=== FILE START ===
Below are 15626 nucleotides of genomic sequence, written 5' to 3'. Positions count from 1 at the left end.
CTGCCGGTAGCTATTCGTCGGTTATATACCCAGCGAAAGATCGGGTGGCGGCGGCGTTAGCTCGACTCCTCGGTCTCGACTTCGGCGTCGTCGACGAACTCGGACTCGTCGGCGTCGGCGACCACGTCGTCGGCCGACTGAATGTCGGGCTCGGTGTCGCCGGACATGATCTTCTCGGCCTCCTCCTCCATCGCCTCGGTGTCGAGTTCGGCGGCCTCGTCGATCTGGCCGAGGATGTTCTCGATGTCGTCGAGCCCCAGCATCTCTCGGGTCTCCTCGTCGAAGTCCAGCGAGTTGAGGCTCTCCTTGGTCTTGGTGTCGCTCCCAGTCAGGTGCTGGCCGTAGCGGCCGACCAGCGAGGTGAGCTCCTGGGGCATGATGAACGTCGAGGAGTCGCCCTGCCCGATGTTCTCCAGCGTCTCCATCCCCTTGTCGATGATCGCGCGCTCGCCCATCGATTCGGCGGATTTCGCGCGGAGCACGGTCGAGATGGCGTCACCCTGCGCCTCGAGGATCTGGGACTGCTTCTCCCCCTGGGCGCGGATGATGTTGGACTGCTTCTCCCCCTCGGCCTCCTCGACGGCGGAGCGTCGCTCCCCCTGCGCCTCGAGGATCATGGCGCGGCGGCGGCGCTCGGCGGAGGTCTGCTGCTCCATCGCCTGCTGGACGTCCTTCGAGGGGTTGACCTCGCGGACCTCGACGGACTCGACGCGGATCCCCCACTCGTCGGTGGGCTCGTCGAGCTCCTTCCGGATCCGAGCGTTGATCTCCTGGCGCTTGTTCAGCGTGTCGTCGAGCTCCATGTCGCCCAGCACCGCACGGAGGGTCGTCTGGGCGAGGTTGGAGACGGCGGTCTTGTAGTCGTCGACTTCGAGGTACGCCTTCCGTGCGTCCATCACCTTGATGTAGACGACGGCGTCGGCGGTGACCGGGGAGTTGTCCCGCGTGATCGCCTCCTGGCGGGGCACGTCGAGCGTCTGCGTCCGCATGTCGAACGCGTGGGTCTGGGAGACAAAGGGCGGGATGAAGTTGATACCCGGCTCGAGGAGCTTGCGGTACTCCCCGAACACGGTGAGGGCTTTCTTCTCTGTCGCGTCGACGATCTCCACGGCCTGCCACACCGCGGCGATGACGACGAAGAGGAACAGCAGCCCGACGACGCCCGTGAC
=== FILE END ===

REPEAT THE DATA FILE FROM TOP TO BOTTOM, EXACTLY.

Below are 15626 nucleotides of genomic sequence, written 5' to 3'. Positions count from 1 at the left end.
CTGCCGGTAGCTATTCGTCGGTTATATACCCAGCGAAAGATCGGGTGGCGGCGGCGTTAGCTCGACTCCTCGGTCTCGACTTCGGCGTCGTCGACGAACTCGGACTCGTCGGCGTCGGCGACCACGTCGTCGGCCGACTGAATGTCGGGCTCGGTGTCGCCGGACATGATCTTCTCGGCCTCCTCCTCCATCGCCTCGGTGTCGAGTTCGGCGGCCTCGTCGATCTGGCCGAGGATGTTCTCGATGTCGTCGAGCCCCAGCATCTCTCGGGTCTCCTCGTCGAAGTCCAGCGAGTTGAGGCTCTCCTTGGTCTTGGTGTCGCTCCCAGTCAGGTGCTGGCCGTAGCGGCCGACCAGCGAGGTGAGCTCCTGGGGCATGATGAACGTCGAGGAGTCGCCCTGCCCGATGTTCTCCAGCGTCTCCATCCCCTTGTCGATGATCGCGCGCTCGCCCATCGATTCGGCGGATTTCGCGCGGAGCACGGTCGAGATGGCGTCACCCTGCGCCTCGAGGATCTGGGACTGCTTCTCCCCCTGGGCGCGGATGATGTTGGACTGCTTCTCCCCCTCGGCCTCCTCGACGGCGGAGCGTCGCTCCCCCTGCGCCTCGAGGATCATGGCGCGGCGGCGGCGCTCGGCGGAGGTCTGCTGCTCCATCGCCTGCTGGACGTCCTTCGAGGGGTTGACCTCGCGGACCTCGACGGACTCGACGCGGATCCCCCACTCGTCGGTGGGCTCGTCGAGCTCCTTCCGGATCCGAGCGTTGATCTCCTGGCGCTTGTTCAGCGTGTCGTCGAGCTCCATGTCGCCCAGCACCGCACGGAGGGTCGTCTGGGCGAGGTTGGAGACGGCGGTCTTGTAGTCGTCGACTTCGAGGTACGCCTTCCGTGCGTCCATCACCTTGATGTAGACGACGGCGTCGGCGGTGACCGGGGAGTTGTCCCGCGTGATCGCCTCCTGGCGGGGCACGTCGAGCGTCTGCGTCCGCATGTCGAACGCGTGGGTCTGGGAGACAAAGGGCGGGATGAAGTTGATACCCGGCTCGAGGAGCTTGCGGTACTCCCCGAACACGGTGAGGGCTTTCTTCTCTGTCGCGTCGACGATCTCCACGGCCTGCCACACCGCGGCGATGACGACGAAGAGGAACAGCAGCCCGACGACGCCCGTGAC